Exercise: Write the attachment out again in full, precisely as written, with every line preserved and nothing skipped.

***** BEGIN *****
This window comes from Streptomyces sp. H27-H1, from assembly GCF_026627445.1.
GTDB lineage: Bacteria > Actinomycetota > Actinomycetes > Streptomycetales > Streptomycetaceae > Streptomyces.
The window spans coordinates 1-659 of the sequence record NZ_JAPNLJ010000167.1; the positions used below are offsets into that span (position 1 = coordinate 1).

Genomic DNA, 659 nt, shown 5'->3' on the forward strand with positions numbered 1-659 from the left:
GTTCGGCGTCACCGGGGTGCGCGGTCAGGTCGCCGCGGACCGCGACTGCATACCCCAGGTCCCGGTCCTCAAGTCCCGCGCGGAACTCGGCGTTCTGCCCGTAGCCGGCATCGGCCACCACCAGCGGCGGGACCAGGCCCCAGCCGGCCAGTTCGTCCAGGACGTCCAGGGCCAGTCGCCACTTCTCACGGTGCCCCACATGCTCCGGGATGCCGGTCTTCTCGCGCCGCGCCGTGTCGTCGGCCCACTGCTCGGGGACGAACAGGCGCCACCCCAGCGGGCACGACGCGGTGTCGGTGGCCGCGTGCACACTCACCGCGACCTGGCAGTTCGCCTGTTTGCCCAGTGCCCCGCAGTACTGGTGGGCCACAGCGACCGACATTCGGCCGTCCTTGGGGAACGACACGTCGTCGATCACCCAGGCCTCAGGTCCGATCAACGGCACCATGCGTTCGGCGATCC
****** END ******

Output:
This window comes from Streptomyces sp. H27-H1, from assembly GCF_026627445.1.
GTDB lineage: Bacteria > Actinomycetota > Actinomycetes > Streptomycetales > Streptomycetaceae > Streptomyces.
The window spans coordinates 1-659 of the sequence record NZ_JAPNLJ010000167.1; the positions used below are offsets into that span (position 1 = coordinate 1).

Genomic DNA, 659 nt, shown 5'->3' on the forward strand with positions numbered 1-659 from the left:
GTTCGGCGTCACCGGGGTGCGCGGTCAGGTCGCCGCGGACCGCGACTGCATACCCCAGGTCCCGGTCCTCAAGTCCCGCGCGGAACTCGGCGTTCTGCCCGTAGCCGGCATCGGCCACCACCAGCGGCGGGACCAGGCCCCAGCCGGCCAGTTCGTCCAGGACGTCCAGGGCCAGTCGCCACTTCTCACGGTGCCCCACATGCTCCGGGATGCCGGTCTTCTCGCGCCGCGCCGTGTCGTCGGCCCACTGCTCGGGGACGAACAGGCGCCACCCCAGCGGGCACGACGCGGTGTCGGTGGCCGCGTGCACACTCACCGCGACCTGGCAGTTCGCCTGTTTGCCCAGTGCCCCGCAGTACTGGTGGGCCACAGCGACCGACATTCGGCCGTCCTTGGGGAACGACACGTCGTCGATCACCCAGGCCTCAGGTCCGATCAACGGCACCATGCGTTCGGCGATCC